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The Science Behind Range Cookers

The Science Behind Range Cookers

17TH JULY 2017

A range cooker can be the main aesthetic feature of a kitchen, but it is a true investment piece, and therefore needs some practical substance to match its exterior style.

The good news is that the function-focused science behind range cookers ensures that you will enjoy a top-rate cooking experience regardless of which model you choose.

Induction Hob

Although induction hobs are powered by electricity, they are not quite the same as run-of-the-mill electric hobs.

An induction hob functions like a powerful electromagnet, and for this reason it will only be compatible with cookware that is made of ferrous metals.

In plain terms, an induction hob technically turns your pan into part of the the cooking element – so when you remove the pan from the zone, the magnetic circuit is broken, and the surface will instantly begin to cool down.

This type of hob works by transferring electrical energy through magnetic induction, which is then converted into heat conduction when a ferrous pan comes into contact with a switched-on zone.

One huge bonus of the induction hob setup is its energy-efficiency: the zone only heats the surface of the pan, which results in minimal energy wastage.

Gas Hob

Gas hobs, on the other hand, work by using flammable gases as their fuel sources. They can be fueled by multiple gases, including butane, natural gas, and propane.

The average modern gas cooker is ignited by a pilot light or an electrical ignition system, once you have opened the corresponding gas valve for the burner you wish to use.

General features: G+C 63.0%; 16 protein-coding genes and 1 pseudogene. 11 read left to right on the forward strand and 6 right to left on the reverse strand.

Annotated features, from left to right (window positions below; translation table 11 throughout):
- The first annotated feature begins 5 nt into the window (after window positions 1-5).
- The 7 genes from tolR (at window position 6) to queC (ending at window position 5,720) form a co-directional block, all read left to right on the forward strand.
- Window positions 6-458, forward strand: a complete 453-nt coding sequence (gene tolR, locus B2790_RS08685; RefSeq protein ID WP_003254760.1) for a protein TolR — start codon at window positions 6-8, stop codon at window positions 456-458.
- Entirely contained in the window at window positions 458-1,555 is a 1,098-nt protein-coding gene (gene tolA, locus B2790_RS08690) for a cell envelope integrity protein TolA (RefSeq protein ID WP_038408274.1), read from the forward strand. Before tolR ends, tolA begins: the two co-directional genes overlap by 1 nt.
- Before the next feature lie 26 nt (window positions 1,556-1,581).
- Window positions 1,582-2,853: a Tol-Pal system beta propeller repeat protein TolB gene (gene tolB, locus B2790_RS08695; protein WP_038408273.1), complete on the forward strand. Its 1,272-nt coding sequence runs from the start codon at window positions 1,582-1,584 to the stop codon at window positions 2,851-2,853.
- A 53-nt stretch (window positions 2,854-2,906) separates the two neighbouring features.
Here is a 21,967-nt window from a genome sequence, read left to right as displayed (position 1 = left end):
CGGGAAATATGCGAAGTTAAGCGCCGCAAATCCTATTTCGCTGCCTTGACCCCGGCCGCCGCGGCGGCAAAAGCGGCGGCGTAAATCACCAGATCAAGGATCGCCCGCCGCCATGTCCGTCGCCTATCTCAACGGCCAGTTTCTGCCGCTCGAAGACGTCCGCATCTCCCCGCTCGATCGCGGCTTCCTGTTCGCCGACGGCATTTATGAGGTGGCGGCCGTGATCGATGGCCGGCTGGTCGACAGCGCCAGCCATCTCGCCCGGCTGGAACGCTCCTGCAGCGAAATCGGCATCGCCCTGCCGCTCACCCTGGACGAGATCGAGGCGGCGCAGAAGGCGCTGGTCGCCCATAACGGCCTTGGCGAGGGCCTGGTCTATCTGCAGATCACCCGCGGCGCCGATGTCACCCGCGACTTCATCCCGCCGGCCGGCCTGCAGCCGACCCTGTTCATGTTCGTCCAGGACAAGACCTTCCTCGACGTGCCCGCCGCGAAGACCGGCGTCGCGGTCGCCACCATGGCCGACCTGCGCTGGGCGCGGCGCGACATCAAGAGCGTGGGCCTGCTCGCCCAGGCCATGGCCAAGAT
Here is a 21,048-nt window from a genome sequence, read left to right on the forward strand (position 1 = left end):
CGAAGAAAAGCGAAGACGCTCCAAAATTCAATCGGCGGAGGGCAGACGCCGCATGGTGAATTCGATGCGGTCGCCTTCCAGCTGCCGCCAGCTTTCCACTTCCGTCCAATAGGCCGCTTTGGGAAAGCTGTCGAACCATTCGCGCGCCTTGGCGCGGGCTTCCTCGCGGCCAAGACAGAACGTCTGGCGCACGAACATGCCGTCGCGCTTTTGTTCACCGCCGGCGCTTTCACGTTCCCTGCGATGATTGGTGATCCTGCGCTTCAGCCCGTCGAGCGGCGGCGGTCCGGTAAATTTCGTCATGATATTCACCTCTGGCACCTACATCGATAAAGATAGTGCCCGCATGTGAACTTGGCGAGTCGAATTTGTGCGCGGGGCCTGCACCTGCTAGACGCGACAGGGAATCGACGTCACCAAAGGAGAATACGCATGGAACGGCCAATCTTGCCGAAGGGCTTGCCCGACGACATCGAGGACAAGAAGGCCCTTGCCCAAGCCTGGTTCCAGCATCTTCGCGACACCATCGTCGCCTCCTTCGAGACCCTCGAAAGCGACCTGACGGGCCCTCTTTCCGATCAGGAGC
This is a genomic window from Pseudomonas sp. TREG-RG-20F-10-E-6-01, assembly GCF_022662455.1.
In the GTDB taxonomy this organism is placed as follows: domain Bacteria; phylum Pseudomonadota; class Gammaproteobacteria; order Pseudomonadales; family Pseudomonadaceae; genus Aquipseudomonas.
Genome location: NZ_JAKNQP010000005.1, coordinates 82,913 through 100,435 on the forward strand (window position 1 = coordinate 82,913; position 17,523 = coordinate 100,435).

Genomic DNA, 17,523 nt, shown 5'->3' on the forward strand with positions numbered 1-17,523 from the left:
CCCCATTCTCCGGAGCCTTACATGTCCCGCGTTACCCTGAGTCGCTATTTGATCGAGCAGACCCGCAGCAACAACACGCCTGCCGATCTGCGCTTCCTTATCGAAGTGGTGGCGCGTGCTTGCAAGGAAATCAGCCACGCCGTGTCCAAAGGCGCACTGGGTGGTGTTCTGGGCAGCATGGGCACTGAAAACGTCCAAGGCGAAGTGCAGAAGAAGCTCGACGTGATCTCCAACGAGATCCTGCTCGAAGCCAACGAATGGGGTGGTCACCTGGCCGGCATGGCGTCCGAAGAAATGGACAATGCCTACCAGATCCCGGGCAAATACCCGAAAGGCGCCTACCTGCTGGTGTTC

As gas hobs offer a direct heat source, they respond instantly to temperature controls, making them a favourite amongst enthusiast cooks, and a standard in professional kitchens.

A blue flame indicates complete combustion and an efficient burning of gas, whereas a yellow flame is indicative of an incomplete combustion and is usually a sign that your cooker needs servicing.

Triple-Glazed Oven Doors

Triple-glazed oven doors offer higher levels of insulation than the standard double-glazed oven doors that are found on most cookers.

The extra layer keeps the oven doors cool to the touch, and ensures that the unit runs efficiently – saving you money in the long run. Ovens with triple-glazed doors also run more quietly thanks to this extra layer of insulation.

Cast-Iron Pan-Supports

If gas hobs are your preferred choice, there are a number of different materials you can choose for your pan-supports. Unlike enamel, cast-iron pan-supports have more textured surfaces to stop your pans from sliding around. Cast-iron retains heat, which in turn ensures an even distribution of it during cooking.


Browse our range cookers to find the model and fuel option perfect for you.



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